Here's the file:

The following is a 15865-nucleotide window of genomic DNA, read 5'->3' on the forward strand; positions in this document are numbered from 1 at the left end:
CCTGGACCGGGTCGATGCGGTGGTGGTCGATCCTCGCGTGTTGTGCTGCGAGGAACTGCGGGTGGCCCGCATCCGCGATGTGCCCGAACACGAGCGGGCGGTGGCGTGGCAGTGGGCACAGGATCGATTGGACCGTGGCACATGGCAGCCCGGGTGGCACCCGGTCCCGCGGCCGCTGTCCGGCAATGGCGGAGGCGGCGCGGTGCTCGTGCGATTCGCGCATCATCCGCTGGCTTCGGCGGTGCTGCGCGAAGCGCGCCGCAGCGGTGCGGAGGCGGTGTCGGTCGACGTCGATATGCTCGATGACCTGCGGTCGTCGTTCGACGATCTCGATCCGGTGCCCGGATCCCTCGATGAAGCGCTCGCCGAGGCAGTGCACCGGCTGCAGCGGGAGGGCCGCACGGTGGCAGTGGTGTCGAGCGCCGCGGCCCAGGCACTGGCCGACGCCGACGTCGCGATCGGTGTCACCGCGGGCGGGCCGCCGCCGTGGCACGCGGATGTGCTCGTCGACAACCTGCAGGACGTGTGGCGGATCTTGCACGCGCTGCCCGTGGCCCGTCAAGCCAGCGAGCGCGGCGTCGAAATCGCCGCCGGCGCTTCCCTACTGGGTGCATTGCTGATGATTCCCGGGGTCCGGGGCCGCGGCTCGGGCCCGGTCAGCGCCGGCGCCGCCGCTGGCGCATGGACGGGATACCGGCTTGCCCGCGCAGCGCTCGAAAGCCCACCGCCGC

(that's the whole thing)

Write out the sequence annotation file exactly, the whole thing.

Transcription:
The following is a 15865-nucleotide window of genomic DNA, read 5'->3' on the forward strand; positions in this document are numbered from 1 at the left end:
CCTGGACCGGGTCGATGCGGTGGTGGTCGATCCTCGCGTGTTGTGCTGCGAGGAACTGCGGGTGGCCCGCATCCGCGATGTGCCCGAACACGAGCGGGCGGTGGCGTGGCAGTGGGCACAGGATCGATTGGACCGTGGCACATGGCAGCCCGGGTGGCACCCGGTCCCGCGGCCGCTGTCCGGCAATGGCGGAGGCGGCGCGGTGCTCGTGCGATTCGCGCATCATCCGCTGGCTTCGGCGGTGCTGCGCGAAGCGCGCCGCAGCGGTGCGGAGGCGGTGTCGGTCGACGTCGATATGCTCGATGACCTGCGGTCGTCGTTCGACGATCTCGATCCGGTGCCCGGATCCCTCGATGAAGCGCTCGCCGAGGCAGTGCACCGGCTGCAGCGGGAGGGCCGCACGGTGGCAGTGGTGTCGAGCGCCGCGGCCCAGGCACTGGCCGACGCCGACGTCGCGATCGGTGTCACCGCGGGCGGGCCGCCGCCGTGGCACGCGGATGTGCTCGTCGACAACCTGCAGGACGTGTGGCGGATCTTGCACGCGCTGCCCGTGGCCCGTCAAGCCAGCGAGCGCGGCGTCGAAATCGCCGCCGGCGCTTCCCTACTGGGTGCATTGCTGATGATTCCCGGGGTCCGGGGCCGCGGCTCGGGCCCGGTCAGCGCCGGCGCCGCCGCTGGCGCATGGACGGGATACCGGCTTGCCCGCGCAGCGCTCGAAAGCCCACCGCCGC